How did I find a very famous author’s childhood home? (Of which I will take a photo and share later.) Walking down an alley at dusk behind a picturesque street my attention was caught by a tall skinny house. It was quite unlike its neighbors and my husband said as I craned my neck, “You should check that out, it was Flannery O’Connor’s.” I certainly will, and in much better light.
What I’ve already started checking out are some wonderful places. At The Book Lady Bookstore I was steered toward a stack of John O’Hara’s work (a treasure trove!) and today I read something that particularly struck me from We’re Friends Again in Sermons and Soda-water, which I will share with you after the image.
The way things tie up, one with another, is likely to go unnoticed unless a lawyer or a writer calls our attention to it. And sometimes both the writer and the lawyer have some difficulty in holding things together. But if they are men of purpose they can manage, and fortunately for writers they are not governed by rules of evidence or the whims of the court. The whim of the reader is all that need concern a writer, and even that should not concern him unduly; Byron, Scott, Milton and Shakespeare, who have been quoted in this chronicle, are past caring what use I make of their words, and at the appointed time I shall join them and the other millions of writers who have said their little say and then become forever silent—and in the public domain. I shall join them with all due respect, but at the first sign of a patronizing manner I shall say: “My dear sir, when you were drinking it up at the Mermaid Tavern, did you ever have the potman bring a telephone to your table?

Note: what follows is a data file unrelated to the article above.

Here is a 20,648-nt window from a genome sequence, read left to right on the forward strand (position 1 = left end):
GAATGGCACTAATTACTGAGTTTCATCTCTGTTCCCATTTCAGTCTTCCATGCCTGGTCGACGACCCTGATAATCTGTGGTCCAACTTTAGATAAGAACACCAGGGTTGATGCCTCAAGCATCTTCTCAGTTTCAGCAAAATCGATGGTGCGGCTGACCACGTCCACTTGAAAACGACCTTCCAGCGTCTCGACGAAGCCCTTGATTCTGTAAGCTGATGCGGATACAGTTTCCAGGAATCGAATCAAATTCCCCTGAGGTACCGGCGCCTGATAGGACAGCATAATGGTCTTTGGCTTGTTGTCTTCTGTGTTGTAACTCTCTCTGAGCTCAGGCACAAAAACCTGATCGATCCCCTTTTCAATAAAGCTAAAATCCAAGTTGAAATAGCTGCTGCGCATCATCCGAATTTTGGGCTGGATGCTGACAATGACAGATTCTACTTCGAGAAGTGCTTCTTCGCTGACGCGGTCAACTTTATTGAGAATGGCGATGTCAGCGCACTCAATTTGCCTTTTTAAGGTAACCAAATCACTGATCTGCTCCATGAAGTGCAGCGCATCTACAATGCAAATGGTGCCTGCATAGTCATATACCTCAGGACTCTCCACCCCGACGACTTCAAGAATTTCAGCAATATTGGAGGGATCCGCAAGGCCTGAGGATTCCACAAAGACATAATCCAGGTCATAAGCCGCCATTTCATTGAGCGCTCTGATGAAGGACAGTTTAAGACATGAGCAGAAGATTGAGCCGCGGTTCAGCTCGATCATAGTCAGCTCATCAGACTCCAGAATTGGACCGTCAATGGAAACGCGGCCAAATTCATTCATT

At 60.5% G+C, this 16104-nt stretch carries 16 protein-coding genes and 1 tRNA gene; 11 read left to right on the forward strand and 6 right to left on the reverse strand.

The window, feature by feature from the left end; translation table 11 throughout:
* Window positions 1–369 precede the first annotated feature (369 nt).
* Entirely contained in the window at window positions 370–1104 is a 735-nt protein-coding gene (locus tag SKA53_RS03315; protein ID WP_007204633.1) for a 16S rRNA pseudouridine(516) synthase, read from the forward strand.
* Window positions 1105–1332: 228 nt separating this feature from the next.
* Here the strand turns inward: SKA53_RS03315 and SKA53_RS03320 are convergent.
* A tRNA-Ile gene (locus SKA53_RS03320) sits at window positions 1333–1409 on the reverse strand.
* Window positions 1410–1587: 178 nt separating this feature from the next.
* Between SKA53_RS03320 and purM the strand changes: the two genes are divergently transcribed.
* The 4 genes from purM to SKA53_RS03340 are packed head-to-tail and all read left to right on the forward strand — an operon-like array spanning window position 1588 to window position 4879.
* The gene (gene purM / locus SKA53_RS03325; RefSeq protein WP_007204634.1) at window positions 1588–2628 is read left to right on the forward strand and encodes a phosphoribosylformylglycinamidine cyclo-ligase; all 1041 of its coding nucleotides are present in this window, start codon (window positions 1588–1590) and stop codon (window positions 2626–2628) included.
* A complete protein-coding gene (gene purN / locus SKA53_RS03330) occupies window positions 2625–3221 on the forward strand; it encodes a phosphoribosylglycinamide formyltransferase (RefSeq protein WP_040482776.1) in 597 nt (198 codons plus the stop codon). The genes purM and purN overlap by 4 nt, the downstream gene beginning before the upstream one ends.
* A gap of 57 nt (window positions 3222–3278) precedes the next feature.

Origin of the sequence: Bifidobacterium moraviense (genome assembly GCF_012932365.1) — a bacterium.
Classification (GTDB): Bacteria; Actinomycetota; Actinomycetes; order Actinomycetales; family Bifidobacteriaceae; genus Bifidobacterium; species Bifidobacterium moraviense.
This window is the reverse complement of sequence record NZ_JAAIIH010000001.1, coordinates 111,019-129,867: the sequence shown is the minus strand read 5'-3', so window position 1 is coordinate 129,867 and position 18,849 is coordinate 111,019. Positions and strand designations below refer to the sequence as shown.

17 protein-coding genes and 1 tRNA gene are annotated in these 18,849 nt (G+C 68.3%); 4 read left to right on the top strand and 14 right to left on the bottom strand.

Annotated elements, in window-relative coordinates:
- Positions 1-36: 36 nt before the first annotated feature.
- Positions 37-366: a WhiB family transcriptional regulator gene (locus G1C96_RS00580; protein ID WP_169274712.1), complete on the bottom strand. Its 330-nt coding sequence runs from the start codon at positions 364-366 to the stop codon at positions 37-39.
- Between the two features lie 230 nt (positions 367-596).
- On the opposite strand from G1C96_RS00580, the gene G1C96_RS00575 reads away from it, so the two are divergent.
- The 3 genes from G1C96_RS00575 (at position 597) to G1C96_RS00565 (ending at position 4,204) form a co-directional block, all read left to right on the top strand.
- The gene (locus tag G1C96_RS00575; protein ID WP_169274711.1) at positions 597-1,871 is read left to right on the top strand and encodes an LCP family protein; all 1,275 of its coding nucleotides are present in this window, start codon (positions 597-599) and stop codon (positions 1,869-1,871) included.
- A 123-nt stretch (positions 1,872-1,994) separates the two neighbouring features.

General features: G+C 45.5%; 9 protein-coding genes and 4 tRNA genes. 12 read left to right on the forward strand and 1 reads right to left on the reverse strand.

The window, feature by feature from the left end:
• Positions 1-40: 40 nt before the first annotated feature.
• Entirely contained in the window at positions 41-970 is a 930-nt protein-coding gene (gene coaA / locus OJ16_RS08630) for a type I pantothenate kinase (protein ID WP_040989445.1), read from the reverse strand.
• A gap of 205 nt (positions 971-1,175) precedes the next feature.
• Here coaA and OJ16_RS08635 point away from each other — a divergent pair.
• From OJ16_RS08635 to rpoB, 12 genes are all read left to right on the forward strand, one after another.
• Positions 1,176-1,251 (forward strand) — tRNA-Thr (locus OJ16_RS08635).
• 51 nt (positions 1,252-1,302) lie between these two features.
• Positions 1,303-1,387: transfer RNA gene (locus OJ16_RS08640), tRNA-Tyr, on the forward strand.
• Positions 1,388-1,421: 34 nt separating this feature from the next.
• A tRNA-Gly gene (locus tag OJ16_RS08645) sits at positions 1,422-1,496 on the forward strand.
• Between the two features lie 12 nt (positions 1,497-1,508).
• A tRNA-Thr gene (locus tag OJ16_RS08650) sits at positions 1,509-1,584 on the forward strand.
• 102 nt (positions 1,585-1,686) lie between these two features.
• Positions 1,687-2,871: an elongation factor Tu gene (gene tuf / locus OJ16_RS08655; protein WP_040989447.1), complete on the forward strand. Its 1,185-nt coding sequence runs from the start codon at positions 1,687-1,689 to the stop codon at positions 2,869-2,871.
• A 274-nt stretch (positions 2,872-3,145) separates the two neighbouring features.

I belonged to the era of the telephone at the tavern table, and the thirty-foot extension cord that enabled the tycoon to talk and walk, and to buy and sell and connive and seduce at long distances. It is an era already gone, and I may live to see a new one, in which extra-sensory perception combines with transistors, enabling the tycoon to dispense with the old-fashioned cord and think his way into new power and new beds. I may see that era, but I won’t belong to it. The writer of those days to come will be able to tune in on the voice of Lincoln at Gettysburg and hear the clanking of mugs at the Mermaid, but he will never know the feeling of accomplishment that comes with the successful changing of a typewriter ribbon. A writer belongs to his time, and mine is past. In the days or years that remain to me, I shall entertain myself in contemplation of my time and be fascinated by the way things tie up, one with another.
Via Wikipedia: The Mermaid Tavern was a tavern on Cheapside in London during the Elizabethan era, located east of St. Paul’s Cathedral on the corner of Friday Street and Bread Street. It was the site of the so-called “Fraternity of Sireniacal Gentlemen”, a drinking club that met on the first Friday of every month that included some of the Elizabethan era’s leading literary figures, among them Ben Jonson, John Donne, John Fletcher and Francis Beaumont, Thomas Coryat, John Selden, Robert Bruce Cotton, Richard Carew, Richard Martin, and William Strachey. A popular tradition has grown up that the group included William Shakespeare, although most scholars think that was improbable.
Improbable, but let’s listen to the ghosts for therein lies the truth of fiction.